Skip to main contentSkip to accessibility services
4 min read
No Ads

Dyspepsia (Indigestion): How to Treat It

Learn about the signs, symptoms, diagnosis, and treatment options for this common stomach issue.
Tooltip Icon.
Written by
Shria Kumar, MD.
Last updated December 23, 2020

Dyspepsia questionnaire

Use our free symptom checker to find out if you have dyspepsia.

Dyspepsia questionnaire

Use our free symptom checker to find out if you have dyspepsia.

Dyspepsia symptom checker

What is dyspepsia (indigestion)?

Dyspepsia is discomfort or pain in the upper abdomen, usually just after you eat. It’s sometimes referred to as indigestion.

There’s no apparent physical cause for indigestion. It's not caused by an ulcer, there aren’t high levels of stomach acid. A doctor can diagnose it only after making sure the pain isn’t being caused by something else, such as too much stomach acid or a mass.

Indigestion is one of the most common gastrointestinal (digestive tract) problems in the U.S. It is typically treated with over-the-counter medications.

What are symptoms of indigestion?

Dr. Rx

The week before you see your doctor, keep a diary of your food intake, medication timing, stress levels, and symptoms. Bring it to your appointment. —Dr. Shria Kumar

The main symptom of indigestion is pain in the upper abdomen or other discomfort, such as feeling too full after eating. You also might feel nauseous or bloated (like your stomach is full of gas).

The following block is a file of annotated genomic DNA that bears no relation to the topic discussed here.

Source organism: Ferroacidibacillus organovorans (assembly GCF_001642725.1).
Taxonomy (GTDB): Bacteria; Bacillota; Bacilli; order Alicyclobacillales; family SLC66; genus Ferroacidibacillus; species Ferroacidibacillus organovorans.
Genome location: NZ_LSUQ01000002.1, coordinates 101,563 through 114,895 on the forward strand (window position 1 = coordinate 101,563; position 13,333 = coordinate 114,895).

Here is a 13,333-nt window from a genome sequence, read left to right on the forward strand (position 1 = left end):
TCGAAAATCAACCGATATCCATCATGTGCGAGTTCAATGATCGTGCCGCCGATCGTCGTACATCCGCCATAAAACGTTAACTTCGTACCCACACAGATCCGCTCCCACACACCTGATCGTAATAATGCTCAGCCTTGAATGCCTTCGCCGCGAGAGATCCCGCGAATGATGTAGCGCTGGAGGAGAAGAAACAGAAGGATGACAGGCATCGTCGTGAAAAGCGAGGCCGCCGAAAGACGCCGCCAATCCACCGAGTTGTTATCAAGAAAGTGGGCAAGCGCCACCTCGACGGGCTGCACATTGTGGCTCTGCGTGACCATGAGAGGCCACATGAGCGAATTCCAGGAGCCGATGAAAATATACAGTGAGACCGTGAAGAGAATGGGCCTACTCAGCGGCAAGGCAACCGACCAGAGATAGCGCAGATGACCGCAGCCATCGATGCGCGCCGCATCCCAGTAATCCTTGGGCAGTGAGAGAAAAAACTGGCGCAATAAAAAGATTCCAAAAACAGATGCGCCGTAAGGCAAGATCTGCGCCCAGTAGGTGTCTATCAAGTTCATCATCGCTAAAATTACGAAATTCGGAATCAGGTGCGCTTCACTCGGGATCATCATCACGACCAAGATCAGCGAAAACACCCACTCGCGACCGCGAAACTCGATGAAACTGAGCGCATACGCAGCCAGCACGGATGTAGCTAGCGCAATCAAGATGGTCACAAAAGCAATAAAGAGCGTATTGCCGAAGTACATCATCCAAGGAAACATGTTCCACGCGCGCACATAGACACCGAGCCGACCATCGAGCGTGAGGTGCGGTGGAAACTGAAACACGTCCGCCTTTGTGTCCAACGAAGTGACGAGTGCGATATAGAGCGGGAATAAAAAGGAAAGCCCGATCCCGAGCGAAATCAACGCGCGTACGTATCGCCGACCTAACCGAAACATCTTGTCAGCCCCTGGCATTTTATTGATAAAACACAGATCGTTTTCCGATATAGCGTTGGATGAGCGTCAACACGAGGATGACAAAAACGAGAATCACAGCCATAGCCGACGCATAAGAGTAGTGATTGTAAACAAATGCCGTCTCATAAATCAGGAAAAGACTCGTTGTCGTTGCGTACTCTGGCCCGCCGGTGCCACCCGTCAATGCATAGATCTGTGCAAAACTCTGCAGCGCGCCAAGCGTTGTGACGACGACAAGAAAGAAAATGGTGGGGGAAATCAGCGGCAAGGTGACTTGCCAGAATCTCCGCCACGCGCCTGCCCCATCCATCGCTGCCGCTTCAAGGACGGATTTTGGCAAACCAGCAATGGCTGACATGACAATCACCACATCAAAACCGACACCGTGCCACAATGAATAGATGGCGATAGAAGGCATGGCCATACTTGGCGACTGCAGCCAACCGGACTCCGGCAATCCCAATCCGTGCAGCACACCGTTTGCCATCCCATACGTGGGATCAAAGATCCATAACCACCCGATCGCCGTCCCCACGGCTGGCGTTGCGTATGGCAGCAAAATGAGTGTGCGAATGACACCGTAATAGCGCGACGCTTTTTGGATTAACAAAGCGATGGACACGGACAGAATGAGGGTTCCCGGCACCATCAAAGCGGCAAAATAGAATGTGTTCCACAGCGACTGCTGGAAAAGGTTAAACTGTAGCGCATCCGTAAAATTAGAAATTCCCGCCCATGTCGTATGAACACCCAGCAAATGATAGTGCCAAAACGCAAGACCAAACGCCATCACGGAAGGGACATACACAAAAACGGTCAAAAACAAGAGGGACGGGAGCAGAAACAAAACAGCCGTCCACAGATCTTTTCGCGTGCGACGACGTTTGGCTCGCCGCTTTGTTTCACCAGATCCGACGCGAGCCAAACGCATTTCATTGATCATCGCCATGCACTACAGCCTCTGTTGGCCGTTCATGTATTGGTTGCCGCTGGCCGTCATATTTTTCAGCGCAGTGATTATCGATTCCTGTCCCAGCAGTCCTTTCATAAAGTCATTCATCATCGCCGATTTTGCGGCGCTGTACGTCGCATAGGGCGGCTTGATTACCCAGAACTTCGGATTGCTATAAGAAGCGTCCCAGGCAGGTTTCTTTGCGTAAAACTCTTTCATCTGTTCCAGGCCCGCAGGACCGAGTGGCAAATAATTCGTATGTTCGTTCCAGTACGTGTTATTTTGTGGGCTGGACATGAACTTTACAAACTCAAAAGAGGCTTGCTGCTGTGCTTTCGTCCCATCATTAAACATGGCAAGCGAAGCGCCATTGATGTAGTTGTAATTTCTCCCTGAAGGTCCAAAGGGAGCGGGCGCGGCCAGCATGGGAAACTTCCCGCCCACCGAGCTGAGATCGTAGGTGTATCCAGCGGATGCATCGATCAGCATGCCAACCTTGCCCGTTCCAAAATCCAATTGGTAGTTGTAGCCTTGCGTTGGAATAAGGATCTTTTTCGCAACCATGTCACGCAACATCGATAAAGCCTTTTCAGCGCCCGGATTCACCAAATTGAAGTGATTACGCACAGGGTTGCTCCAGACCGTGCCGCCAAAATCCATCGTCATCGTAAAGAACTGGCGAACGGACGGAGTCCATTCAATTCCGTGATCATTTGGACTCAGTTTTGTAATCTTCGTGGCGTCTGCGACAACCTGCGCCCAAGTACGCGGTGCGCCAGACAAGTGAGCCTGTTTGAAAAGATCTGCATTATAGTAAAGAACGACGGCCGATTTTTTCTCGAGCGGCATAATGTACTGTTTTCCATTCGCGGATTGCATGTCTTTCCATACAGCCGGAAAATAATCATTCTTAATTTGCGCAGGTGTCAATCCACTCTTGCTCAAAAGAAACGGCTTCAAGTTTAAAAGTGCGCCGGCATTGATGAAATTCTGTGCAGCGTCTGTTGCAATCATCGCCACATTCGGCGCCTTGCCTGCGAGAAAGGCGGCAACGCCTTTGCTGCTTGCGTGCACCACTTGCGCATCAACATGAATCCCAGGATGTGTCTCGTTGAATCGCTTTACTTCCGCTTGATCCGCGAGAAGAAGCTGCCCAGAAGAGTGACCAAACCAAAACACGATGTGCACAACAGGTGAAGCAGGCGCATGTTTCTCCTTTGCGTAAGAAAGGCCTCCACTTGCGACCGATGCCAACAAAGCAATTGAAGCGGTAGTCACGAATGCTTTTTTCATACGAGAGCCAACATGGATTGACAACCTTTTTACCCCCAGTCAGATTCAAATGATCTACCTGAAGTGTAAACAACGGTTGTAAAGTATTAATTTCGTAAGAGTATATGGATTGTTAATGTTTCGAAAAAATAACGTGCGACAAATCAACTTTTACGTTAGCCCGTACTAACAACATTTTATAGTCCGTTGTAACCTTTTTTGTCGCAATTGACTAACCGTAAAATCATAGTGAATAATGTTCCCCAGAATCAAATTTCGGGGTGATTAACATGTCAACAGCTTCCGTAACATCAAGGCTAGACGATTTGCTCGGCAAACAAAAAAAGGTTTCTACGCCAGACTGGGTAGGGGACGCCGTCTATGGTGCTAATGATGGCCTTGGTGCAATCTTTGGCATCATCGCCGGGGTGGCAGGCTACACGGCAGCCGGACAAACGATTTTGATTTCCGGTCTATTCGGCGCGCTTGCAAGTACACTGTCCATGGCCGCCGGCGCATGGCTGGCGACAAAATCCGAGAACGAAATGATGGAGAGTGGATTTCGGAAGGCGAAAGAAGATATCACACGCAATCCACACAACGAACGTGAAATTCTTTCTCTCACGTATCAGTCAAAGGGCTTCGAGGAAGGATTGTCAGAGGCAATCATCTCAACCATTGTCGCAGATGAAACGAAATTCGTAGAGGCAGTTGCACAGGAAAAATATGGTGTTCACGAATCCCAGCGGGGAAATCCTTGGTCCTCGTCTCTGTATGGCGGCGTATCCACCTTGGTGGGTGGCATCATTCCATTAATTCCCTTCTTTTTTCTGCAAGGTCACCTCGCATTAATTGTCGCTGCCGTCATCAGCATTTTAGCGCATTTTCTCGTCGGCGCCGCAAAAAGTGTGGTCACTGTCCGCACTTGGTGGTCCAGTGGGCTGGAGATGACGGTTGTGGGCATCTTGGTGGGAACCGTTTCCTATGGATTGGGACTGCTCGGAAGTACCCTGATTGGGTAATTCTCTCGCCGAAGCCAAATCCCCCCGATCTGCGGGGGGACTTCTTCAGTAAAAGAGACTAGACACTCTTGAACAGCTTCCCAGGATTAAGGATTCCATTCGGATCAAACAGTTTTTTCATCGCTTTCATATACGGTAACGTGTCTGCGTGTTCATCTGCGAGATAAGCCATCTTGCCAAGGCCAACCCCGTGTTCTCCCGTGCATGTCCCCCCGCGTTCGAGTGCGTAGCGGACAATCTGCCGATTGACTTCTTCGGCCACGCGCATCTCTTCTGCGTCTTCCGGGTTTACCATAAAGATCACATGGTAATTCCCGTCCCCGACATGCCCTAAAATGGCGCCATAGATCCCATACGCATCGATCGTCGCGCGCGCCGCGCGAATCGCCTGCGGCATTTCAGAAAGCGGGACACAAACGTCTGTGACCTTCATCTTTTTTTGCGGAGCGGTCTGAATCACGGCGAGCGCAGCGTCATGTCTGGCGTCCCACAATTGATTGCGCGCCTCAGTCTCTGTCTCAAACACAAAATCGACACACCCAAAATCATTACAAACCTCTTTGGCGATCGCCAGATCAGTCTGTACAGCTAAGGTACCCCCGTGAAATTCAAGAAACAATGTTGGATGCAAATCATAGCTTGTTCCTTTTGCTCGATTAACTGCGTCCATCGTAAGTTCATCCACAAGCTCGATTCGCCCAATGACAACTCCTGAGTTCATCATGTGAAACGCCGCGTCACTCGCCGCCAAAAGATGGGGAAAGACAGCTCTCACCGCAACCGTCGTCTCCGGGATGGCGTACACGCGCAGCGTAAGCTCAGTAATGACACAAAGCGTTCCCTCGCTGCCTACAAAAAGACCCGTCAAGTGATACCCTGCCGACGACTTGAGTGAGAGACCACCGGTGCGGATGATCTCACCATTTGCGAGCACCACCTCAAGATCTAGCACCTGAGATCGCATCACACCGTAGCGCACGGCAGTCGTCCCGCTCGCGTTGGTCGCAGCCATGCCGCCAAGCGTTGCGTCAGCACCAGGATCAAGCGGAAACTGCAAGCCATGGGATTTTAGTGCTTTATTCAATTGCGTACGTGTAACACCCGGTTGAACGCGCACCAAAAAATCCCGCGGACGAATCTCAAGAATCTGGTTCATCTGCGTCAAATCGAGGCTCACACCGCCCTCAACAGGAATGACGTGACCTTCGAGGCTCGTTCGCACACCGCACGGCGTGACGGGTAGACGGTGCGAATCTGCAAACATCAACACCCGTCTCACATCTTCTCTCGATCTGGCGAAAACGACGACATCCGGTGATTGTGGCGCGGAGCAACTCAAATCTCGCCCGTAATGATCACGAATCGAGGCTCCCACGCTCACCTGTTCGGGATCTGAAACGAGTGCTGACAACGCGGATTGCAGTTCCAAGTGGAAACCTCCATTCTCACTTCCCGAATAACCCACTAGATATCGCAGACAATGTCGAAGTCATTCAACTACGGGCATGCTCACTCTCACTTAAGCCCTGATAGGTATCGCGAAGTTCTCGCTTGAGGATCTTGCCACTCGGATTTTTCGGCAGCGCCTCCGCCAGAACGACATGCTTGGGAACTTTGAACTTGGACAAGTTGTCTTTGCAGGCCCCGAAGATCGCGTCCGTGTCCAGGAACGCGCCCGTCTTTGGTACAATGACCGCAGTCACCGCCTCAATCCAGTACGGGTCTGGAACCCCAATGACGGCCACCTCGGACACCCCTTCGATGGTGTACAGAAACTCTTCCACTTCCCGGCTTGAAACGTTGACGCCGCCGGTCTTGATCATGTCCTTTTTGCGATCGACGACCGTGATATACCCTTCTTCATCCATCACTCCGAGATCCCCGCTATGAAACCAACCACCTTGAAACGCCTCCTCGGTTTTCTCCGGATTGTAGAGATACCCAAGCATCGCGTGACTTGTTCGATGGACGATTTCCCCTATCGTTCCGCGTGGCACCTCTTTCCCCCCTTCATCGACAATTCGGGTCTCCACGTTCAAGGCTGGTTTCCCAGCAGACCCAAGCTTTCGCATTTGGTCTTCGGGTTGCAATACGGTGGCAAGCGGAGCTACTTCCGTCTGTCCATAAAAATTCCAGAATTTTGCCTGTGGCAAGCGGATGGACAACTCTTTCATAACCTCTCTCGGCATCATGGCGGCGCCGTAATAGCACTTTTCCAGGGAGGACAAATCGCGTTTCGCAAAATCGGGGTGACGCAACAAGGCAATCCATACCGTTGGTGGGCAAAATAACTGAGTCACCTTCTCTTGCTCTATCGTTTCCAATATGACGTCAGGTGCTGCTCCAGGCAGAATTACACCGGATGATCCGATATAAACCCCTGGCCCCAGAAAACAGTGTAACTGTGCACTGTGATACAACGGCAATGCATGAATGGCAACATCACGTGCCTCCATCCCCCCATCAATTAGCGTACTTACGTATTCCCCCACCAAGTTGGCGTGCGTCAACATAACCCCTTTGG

Most people say symptoms are worse after eating.

Main symptoms

Gastroesophageal reflux disease (GERD) can have some overlap with dyspeptic symptoms. Unlike indigestion, the main symptoms of GERD are reflux related, such as heartburn and chest pain after eating or while lying down.

What causes indigestion?

Dyspepsia doesn’t have anything to do with acids or how your stomach functions. In fact, everything works well, but patients still have symptoms. 

There are many different reasons why this happens in some people, and they can each play a small part (which also tells us why people experience it differently).

In general, indigestion is thought to be due to a mix of genetics, stress, and environmental factors.

Dyspepsia questionnaire

Use our free symptom checker to find out if you have dyspepsia.

Dyspepsia symptom checker

What makes you more likely to have dyspepsia?

Pro Tip

Many medications that look to mediate the brain-gut axis are helpful in dyspepsia. Your doctor may recommend these. —Dr. Kumar

Some of the factors that make you more likely to be diagnosed with indigestion.

  • Women are more likely than men to have indigestion.
  • Smoking.
  • Obesity.
  • Having irritable bowel syndrome (IBS).
  • Taking nonsteroidal anti-inflammatory drugs (NSAIDs) such as ibuprofen, even just now and then.
  • Taking antibiotics.
  • A recent stomach bug.
  • There can also be a particularly strong mind-body connection, which means that emotional issues such as stress, anxiety, and depression can make you more likely to have indigestion.

Next steps